Girl, Wash Your Face by Rachel Hollis


Rate: 3.5/5


Medium: Audiobook


Overview (Spoilers Abound):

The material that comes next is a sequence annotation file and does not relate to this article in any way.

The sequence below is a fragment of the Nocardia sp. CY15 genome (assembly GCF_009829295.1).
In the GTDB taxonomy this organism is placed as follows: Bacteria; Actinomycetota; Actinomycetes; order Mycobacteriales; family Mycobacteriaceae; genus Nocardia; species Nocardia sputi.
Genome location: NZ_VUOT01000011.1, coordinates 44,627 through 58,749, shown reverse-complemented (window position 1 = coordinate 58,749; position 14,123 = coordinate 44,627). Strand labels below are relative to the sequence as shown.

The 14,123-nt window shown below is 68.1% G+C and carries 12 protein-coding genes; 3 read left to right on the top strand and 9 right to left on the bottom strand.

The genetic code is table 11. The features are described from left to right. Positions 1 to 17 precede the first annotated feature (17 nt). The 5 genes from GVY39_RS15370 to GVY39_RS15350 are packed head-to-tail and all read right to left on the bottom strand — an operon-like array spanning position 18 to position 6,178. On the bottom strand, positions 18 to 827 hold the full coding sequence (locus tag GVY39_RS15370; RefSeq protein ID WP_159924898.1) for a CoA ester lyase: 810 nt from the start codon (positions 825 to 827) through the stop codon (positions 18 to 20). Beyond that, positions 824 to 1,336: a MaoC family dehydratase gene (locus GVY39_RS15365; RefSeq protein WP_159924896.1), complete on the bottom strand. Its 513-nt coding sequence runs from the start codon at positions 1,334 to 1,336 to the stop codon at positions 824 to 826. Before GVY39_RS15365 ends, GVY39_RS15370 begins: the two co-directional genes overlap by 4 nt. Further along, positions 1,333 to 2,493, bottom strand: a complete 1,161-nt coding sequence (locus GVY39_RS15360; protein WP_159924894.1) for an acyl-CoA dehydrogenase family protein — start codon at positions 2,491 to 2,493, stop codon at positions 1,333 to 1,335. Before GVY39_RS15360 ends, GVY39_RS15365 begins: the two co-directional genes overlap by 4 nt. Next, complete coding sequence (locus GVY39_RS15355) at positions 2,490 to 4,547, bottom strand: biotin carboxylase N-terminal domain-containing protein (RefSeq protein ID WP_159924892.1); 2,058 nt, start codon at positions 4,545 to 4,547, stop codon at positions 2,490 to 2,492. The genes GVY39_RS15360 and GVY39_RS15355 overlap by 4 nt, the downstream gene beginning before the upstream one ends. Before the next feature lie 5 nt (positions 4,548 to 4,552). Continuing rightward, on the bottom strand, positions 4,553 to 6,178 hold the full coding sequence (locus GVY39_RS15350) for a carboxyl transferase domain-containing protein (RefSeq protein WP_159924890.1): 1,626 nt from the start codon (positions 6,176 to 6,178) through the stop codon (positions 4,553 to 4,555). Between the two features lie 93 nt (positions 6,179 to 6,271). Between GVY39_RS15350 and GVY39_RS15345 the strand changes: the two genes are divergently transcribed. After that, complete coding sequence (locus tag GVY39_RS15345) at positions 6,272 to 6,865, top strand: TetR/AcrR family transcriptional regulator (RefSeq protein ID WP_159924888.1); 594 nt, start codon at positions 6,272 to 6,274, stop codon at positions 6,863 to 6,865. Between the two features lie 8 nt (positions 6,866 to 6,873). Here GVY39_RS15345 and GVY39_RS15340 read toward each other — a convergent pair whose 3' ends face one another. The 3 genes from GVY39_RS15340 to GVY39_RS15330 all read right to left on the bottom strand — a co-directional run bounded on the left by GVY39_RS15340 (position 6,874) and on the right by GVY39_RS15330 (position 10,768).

A few weeks ago, one of my girlfriends sent out a group text to our close group encouraging all of us to pick up Girl, Wash Your Face. Despite previously having never heard of this title before, Kelsey’s positive endorsement moved this read toward the top of my TBR list. While I was waiting for the library hold to come available, I started seeing this book everywhere from other reviews to the checkout line in the grocery store. A short read at approximately six hours, I finished this book relatively quickly compared to the marathon stories I’d recently embarked upon. As with many motivational based reads, Hollis offered a plethora of advice, some of which I found applicable to my own life, whereas much of it didn’t resonate on the same level. Furthermore, books such as Girl, Wash Your Face are not meant to have every aspect of the book reverberate, which is totally fine because every life is thankfully different and unique. Even if some of her key points might not have impacted me deeply, she offered well articulated perspectives that provided a novel view to well explored life myths that permeate throughout society. I find myself still mulling over Hollis’ recommendation to stop lying to ourselves. The key example in my life that easily comes to mind was many times I have canceled attending a yoga workout or going for a run in lieu of something better (aka sitting on the couch to catch up on one of my TV shows). Another prime example centers around any time I’ve ever tried dieting, because you know I love my pizza. I’m sure I will be pondering this advice from Hollis and assessing how to implement holding myself accountable in future endeavors. Another fascinating viewpoint of Hollis was centered around being a workaholic and the importance of finding time for oneself. Even now, I’m sitting on the couch with Luke, and I can’t just relax and enjoy the TV show we are currently watching. If I’m not working on my long to do list, (in this case drafting this blog post), I feel anxiety regarding wasting valuable time. Perhaps this is not a big deal because I find my relaxing outlet in hot yoga, however it is still important to recognize this tendency in myself. Hollis does tie in her strong faith throughout this read, but it is expressed in a way that is supportive, constructive, and up lifting. Overall, Girl, Wash Your Face was a generally optimistic read that is infused with humor, while having tough talk interspersed throughout that will leave a reader pondering their own life decisions and goals.


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